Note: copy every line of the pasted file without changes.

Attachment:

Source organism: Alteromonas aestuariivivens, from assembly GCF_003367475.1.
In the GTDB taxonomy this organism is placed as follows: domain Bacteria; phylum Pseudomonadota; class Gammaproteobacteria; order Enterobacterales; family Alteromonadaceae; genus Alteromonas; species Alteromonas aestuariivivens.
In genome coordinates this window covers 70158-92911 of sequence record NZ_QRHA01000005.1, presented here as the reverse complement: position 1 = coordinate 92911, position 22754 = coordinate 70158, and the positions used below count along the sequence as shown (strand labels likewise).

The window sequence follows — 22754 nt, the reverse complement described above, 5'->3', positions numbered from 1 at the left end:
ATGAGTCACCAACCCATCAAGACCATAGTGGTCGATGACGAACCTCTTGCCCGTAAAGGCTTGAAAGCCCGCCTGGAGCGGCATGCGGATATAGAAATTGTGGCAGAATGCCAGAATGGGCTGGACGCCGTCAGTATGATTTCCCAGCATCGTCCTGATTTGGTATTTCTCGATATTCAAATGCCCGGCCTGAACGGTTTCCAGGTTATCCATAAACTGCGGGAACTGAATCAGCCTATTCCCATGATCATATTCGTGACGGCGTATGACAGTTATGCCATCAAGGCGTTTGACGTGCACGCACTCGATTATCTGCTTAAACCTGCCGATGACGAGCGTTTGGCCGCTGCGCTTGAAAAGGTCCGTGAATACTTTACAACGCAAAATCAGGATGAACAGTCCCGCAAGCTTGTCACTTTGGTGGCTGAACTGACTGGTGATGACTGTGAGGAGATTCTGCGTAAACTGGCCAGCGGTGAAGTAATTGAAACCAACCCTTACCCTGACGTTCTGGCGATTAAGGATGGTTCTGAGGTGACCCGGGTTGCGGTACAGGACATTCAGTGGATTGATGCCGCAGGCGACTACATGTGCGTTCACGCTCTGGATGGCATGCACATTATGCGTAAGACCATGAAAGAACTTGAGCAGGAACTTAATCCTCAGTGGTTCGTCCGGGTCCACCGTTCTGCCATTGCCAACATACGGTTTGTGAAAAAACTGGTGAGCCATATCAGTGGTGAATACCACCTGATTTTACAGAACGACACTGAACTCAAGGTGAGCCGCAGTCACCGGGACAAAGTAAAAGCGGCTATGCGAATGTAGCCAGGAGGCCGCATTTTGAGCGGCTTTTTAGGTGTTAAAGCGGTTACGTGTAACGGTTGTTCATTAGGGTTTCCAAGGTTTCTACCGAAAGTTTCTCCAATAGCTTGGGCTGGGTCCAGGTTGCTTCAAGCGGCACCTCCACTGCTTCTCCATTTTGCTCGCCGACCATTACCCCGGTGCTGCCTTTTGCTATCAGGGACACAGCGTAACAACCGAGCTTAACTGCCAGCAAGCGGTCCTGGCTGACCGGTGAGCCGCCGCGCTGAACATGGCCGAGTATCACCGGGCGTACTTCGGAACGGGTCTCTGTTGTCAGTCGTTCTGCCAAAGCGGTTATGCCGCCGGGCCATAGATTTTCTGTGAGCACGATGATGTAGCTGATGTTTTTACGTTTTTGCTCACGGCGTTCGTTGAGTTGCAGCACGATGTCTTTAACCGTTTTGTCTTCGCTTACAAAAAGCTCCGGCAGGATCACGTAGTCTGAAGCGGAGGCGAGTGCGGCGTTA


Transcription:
Source organism: Alteromonas aestuariivivens, from assembly GCF_003367475.1.
In the GTDB taxonomy this organism is placed as follows: domain Bacteria; phylum Pseudomonadota; class Gammaproteobacteria; order Enterobacterales; family Alteromonadaceae; genus Alteromonas; species Alteromonas aestuariivivens.
In genome coordinates this window covers 70158-92911 of sequence record NZ_QRHA01000005.1, presented here as the reverse complement: position 1 = coordinate 92911, position 22754 = coordinate 70158, and the positions used below count along the sequence as shown (strand labels likewise).

The window sequence follows — 22754 nt, the reverse complement described above, 5'->3', positions numbered from 1 at the left end:
ATGAGTCACCAACCCATCAAGACCATAGTGGTCGATGACGAACCTCTTGCCCGTAAAGGCTTGAAAGCCCGCCTGGAGCGGCATGCGGATATAGAAATTGTGGCAGAATGCCAGAATGGGCTGGACGCCGTCAGTATGATTTCCCAGCATCGTCCTGATTTGGTATTTCTCGATATTCAAATGCCCGGCCTGAACGGTTTCCAGGTTATCCATAAACTGCGGGAACTGAATCAGCCTATTCCCATGATCATATTCGTGACGGCGTATGACAGTTATGCCATCAAGGCGTTTGACGTGCACGCACTCGATTATCTGCTTAAACCTGCCGATGACGAGCGTTTGGCCGCTGCGCTTGAAAAGGTCCGTGAATACTTTACAACGCAAAATCAGGATGAACAGTCCCGCAAGCTTGTCACTTTGGTGGCTGAACTGACTGGTGATGACTGTGAGGAGATTCTGCGTAAACTGGCCAGCGGTGAAGTAATTGAAACCAACCCTTACCCTGACGTTCTGGCGATTAAGGATGGTTCTGAGGTGACCCGGGTTGCGGTACAGGACATTCAGTGGATTGATGCCGCAGGCGACTACATGTGCGTTCACGCTCTGGATGGCATGCACATTATGCGTAAGACCATGAAAGAACTTGAGCAGGAACTTAATCCTCAGTGGTTCGTCCGGGTCCACCGTTCTGCCATTGCCAACATACGGTTTGTGAAAAAACTGGTGAGCCATATCAGTGGTGAATACCACCTGATTTTACAGAACGACACTGAACTCAAGGTGAGCCGCAGTCACCGGGACAAAGTAAAAGCGGCTATGCGAATGTAGCCAGGAGGCCGCATTTTGAGCGGCTTTTTAGGTGTTAAAGCGGTTACGTGTAACGGTTGTTCATTAGGGTTTCCAAGGTTTCTACCGAAAGTTTCTCCAATAGCTTGGGCTGGGTCCAGGTTGCTTCAAGCGGCACCTCCACTGCTTCTCCATTTTGCTCGCCGACCATTACCCCGGTGCTGCCTTTTGCTATCAGGGACACAGCGTAACAACCGAGCTTAACTGCCAGCAAGCGGTCCTGGCTGACCGGTGAGCCGCCGCGCTGAACATGGCCGAGTATCACCGGGCGTACTTCGGAACGGGTCTCTGTTGTCAGTCGTTCTGCCAAAGCGGTTATGCCGCCGGGCCATAGATTTTCTGTGAGCACGATGATGTAGCTGATGTTTTTACGTTTTTGCTCACGGCGTTCGTTGAGTTGCAGCACGATGTCTTTAACCGTTTTGTCTTCGCTTACAAAAAGCTCCGGCAGGATCACGTAGTCTGAAGCGGAGGCGAGTGCGGCGTTA